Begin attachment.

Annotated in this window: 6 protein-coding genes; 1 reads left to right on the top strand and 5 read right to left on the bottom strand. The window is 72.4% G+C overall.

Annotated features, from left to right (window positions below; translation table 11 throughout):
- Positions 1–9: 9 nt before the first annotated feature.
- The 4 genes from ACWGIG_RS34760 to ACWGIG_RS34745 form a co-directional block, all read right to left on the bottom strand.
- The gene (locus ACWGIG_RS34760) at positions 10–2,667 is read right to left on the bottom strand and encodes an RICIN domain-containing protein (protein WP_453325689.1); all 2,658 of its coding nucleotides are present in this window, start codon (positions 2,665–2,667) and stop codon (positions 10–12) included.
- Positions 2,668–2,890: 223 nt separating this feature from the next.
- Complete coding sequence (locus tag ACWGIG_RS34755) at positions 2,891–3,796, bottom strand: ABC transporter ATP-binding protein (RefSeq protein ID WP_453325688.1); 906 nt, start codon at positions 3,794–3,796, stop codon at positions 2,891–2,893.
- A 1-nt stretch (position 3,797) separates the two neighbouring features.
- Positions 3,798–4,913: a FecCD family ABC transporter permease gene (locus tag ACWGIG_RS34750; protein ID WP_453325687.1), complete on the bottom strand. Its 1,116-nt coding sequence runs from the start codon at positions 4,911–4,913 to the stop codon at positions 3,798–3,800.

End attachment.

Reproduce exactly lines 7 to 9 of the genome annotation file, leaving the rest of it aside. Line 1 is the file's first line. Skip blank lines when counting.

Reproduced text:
- Complete coding sequence (locus tag ACWGIG_RS34755) at positions 2,891–3,796, bottom strand: ABC transporter ATP-binding protein (RefSeq protein ID WP_453325688.1); 906 nt, start codon at positions 3,794–3,796, stop codon at positions 2,891–2,893.
- A 1-nt stretch (position 3,797) separates the two neighbouring features.
- Positions 3,798–4,913: a FecCD family ABC transporter permease gene (locus tag ACWGIG_RS34750; protein ID WP_453325687.1), complete on the bottom strand. Its 1,116-nt coding sequence runs from the start codon at positions 4,911–4,913 to the stop codon at positions 3,798–3,800.